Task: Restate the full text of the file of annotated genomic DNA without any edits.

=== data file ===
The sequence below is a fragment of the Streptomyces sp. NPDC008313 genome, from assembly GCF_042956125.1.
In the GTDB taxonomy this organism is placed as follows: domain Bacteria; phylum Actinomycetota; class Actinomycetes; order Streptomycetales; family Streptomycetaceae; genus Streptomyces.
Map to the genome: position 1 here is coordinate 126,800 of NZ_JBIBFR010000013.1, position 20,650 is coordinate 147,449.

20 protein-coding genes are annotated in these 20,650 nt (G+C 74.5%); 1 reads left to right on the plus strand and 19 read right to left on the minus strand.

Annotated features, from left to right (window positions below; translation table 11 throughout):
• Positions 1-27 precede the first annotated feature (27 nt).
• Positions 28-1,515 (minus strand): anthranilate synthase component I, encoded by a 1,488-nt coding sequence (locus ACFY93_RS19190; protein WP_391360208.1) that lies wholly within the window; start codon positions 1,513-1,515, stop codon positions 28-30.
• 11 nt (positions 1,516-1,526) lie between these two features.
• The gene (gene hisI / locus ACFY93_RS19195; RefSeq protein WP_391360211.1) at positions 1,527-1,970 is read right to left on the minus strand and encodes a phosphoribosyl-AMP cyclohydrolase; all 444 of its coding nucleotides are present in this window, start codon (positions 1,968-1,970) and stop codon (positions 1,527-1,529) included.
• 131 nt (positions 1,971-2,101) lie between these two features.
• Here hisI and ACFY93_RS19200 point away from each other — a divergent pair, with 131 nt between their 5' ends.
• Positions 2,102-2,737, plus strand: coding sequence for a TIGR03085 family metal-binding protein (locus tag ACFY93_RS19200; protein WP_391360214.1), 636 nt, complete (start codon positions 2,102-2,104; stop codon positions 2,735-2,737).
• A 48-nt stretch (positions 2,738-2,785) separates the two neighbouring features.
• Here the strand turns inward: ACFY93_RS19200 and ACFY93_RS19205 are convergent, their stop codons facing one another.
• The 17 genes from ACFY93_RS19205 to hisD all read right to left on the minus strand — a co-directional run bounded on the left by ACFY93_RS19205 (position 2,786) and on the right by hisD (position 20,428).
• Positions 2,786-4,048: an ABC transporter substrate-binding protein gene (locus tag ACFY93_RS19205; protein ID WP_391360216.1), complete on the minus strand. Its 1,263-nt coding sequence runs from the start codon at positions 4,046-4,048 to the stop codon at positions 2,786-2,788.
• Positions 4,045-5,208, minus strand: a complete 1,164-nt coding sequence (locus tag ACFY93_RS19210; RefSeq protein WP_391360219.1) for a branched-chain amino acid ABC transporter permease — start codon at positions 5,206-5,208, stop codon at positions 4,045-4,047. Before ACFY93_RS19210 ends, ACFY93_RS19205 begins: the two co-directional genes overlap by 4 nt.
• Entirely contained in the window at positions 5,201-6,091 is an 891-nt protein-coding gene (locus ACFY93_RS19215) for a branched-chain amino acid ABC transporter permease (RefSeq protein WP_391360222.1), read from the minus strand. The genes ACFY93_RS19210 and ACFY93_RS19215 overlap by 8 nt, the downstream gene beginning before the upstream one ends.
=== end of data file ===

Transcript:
The sequence below is a fragment of the Streptomyces sp. NPDC008313 genome, from assembly GCF_042956125.1.
In the GTDB taxonomy this organism is placed as follows: domain Bacteria; phylum Actinomycetota; class Actinomycetes; order Streptomycetales; family Streptomycetaceae; genus Streptomyces.
Map to the genome: position 1 here is coordinate 126,800 of NZ_JBIBFR010000013.1, position 20,650 is coordinate 147,449.

20 protein-coding genes are annotated in these 20,650 nt (G+C 74.5%); 1 reads left to right on the plus strand and 19 read right to left on the minus strand.

Annotated features, from left to right (window positions below; translation table 11 throughout):
• Positions 1-27 precede the first annotated feature (27 nt).
• Positions 28-1,515 (minus strand): anthranilate synthase component I, encoded by a 1,488-nt coding sequence (locus ACFY93_RS19190; protein WP_391360208.1) that lies wholly within the window; start codon positions 1,513-1,515, stop codon positions 28-30.
• 11 nt (positions 1,516-1,526) lie between these two features.
• The gene (gene hisI / locus ACFY93_RS19195; RefSeq protein WP_391360211.1) at positions 1,527-1,970 is read right to left on the minus strand and encodes a phosphoribosyl-AMP cyclohydrolase; all 444 of its coding nucleotides are present in this window, start codon (positions 1,968-1,970) and stop codon (positions 1,527-1,529) included.
• 131 nt (positions 1,971-2,101) lie between these two features.
• Here hisI and ACFY93_RS19200 point away from each other — a divergent pair, with 131 nt between their 5' ends.
• Positions 2,102-2,737, plus strand: coding sequence for a TIGR03085 family metal-binding protein (locus tag ACFY93_RS19200; protein WP_391360214.1), 636 nt, complete (start codon positions 2,102-2,104; stop codon positions 2,735-2,737).
• A 48-nt stretch (positions 2,738-2,785) separates the two neighbouring features.
• Here the strand turns inward: ACFY93_RS19200 and ACFY93_RS19205 are convergent, their stop codons facing one another.
• The 17 genes from ACFY93_RS19205 to hisD all read right to left on the minus strand — a co-directional run bounded on the left by ACFY93_RS19205 (position 2,786) and on the right by hisD (position 20,428).
• Positions 2,786-4,048: an ABC transporter substrate-binding protein gene (locus tag ACFY93_RS19205; protein ID WP_391360216.1), complete on the minus strand. Its 1,263-nt coding sequence runs from the start codon at positions 4,046-4,048 to the stop codon at positions 2,786-2,788.
• Positions 4,045-5,208, minus strand: a complete 1,164-nt coding sequence (locus tag ACFY93_RS19210; RefSeq protein WP_391360219.1) for a branched-chain amino acid ABC transporter permease — start codon at positions 5,206-5,208, stop codon at positions 4,045-4,047. Before ACFY93_RS19210 ends, ACFY93_RS19205 begins: the two co-directional genes overlap by 4 nt.
• Entirely contained in the window at positions 5,201-6,091 is an 891-nt protein-coding gene (locus ACFY93_RS19215) for a branched-chain amino acid ABC transporter permease (RefSeq protein WP_391360222.1), read from the minus strand. The genes ACFY93_RS19210 and ACFY93_RS19215 overlap by 8 nt, the downstream gene beginning before the upstream one ends.